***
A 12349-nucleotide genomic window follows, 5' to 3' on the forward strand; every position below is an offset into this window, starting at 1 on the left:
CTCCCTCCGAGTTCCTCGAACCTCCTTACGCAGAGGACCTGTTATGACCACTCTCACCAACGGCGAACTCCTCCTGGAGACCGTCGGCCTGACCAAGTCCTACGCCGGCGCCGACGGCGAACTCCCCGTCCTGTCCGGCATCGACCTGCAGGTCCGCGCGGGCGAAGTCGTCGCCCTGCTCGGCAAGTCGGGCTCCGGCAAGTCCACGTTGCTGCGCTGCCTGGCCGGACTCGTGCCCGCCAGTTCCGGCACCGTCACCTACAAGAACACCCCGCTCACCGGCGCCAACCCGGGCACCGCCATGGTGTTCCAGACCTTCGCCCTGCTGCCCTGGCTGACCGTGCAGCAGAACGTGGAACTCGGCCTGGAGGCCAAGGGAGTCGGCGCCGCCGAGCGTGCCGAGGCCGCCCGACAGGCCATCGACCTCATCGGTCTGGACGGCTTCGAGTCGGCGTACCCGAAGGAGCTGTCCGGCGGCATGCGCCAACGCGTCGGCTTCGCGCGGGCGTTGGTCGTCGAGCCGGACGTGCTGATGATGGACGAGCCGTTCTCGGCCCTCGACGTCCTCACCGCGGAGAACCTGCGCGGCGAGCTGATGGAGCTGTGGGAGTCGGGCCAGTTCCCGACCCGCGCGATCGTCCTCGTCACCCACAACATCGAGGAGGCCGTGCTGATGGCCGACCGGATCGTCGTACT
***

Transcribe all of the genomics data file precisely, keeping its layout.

A 12349-nucleotide genomic window follows, 5' to 3' on the forward strand; every position below is an offset into this window, starting at 1 on the left:
CTCCCTCCGAGTTCCTCGAACCTCCTTACGCAGAGGACCTGTTATGACCACTCTCACCAACGGCGAACTCCTCCTGGAGACCGTCGGCCTGACCAAGTCCTACGCCGGCGCCGACGGCGAACTCCCCGTCCTGTCCGGCATCGACCTGCAGGTCCGCGCGGGCGAAGTCGTCGCCCTGCTCGGCAAGTCGGGCTCCGGCAAGTCCACGTTGCTGCGCTGCCTGGCCGGACTCGTGCCCGCCAGTTCCGGCACCGTCACCTACAAGAACACCCCGCTCACCGGCGCCAACCCGGGCACCGCCATGGTGTTCCAGACCTTCGCCCTGCTGCCCTGGCTGACCGTGCAGCAGAACGTGGAACTCGGCCTGGAGGCCAAGGGAGTCGGCGCCGCCGAGCGTGCCGAGGCCGCCCGACAGGCCATCGACCTCATCGGTCTGGACGGCTTCGAGTCGGCGTACCCGAAGGAGCTGTCCGGCGGCATGCGCCAACGCGTCGGCTTCGCGCGGGCGTTGGTCGTCGAGCCGGACGTGCTGATGATGGACGAGCCGTTCTCGGCCCTCGACGTCCTCACCGCGGAGAACCTGCGCGGCGAGCTGATGGAGCTGTGGGAGTCGGGCCAGTTCCCGACCCGCGCGATCGTCCTCGTCACCCACAACATCGAGGAGGCCGTGCTGATGGCCGACCGGATCGTCGTACT